East Grinstead Courier and Observer
By Sam Satchell
FOR most teenagers a work placement involves shifting at their local music store, a greengrocers or their parents’ business .
But a group of hardworking students at Michael Hall School took a more hands-on approach to their three-week programme by constructing an outdoor learning centre
Using a range of skills learnt at the school in Forest Row, which puts an emphasis on practical learning, they built the skeleton of the eco-friendly timber framed building, which will be completed in three phases.
They also created two eco toilets, converted a shed into a shower room and installed new monkey bars and climbing equipment for the younger students.
Metalwork and craft teacher Michael Cassels said: “All our Year 9s do the three-week work experience project, but this is one of the most ambitious projects we have done. I thought we had bitten off a bit more than we could chew with this, but they have completely exceeded my expectations.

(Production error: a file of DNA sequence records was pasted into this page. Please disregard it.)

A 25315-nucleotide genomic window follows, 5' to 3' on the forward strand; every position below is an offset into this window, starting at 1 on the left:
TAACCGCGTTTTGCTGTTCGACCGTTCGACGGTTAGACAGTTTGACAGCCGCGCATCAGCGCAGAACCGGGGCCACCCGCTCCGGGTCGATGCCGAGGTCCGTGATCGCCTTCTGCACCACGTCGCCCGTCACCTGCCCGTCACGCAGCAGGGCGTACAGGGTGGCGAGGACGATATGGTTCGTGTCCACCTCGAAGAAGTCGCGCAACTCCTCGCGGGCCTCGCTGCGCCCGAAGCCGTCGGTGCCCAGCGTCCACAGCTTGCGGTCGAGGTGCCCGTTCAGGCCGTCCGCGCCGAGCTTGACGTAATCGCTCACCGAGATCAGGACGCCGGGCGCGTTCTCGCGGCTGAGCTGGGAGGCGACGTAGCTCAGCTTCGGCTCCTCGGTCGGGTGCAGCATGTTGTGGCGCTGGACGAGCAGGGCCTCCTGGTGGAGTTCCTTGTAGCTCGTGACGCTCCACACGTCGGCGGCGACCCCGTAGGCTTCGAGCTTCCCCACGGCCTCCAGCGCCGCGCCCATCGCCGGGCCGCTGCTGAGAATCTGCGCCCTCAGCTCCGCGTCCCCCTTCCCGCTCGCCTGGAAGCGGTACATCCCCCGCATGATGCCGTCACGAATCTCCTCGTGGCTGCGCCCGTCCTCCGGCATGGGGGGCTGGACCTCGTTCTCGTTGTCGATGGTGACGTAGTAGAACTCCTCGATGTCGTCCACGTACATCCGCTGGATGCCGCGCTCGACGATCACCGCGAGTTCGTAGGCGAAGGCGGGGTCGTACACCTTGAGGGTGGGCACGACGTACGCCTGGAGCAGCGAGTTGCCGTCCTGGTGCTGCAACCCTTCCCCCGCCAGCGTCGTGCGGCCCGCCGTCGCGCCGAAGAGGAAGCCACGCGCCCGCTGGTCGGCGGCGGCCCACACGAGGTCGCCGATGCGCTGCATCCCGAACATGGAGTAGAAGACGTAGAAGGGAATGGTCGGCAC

“To get this far in the first phase is amazing. By next year they will be able to start work on the walls, the windows, the flooring and other parts of the interior.”
In previous years, work experience students have helped to create sheds, shelters, notice boards, car parking spaces and more, having been taught basic building and woodwork techniques.
The school applied for planning permission to construct the outdoor classroom 12 months ago and the project involving about 20 students got under way in mid-May.
Mr Cassels said: “It’s a proper working day. The timetable freezes for the three weeks to allow them to do this. We had some really switched on guys working on the building, some of whom already had experience of building, while some others worked in the kitchen to prepare lunch every day.
“We’re not just building something to knock it down again. It’s part of our school development and it’s been a really good lesson for them. They can take pride from this, as well as valuable life skills.”
Eventually, it is hoped the classroom will be open to visitors, and a school from Germany is already booked in to see the work-in-progress this autumn.
The students will start work on the walls, windows, flooring and the rest of the interior next year and, when complete, the space will be used to teach lessons such as craft activities, green wood working, and pottery. The scaffolding and timber were both supplied by local businesses.
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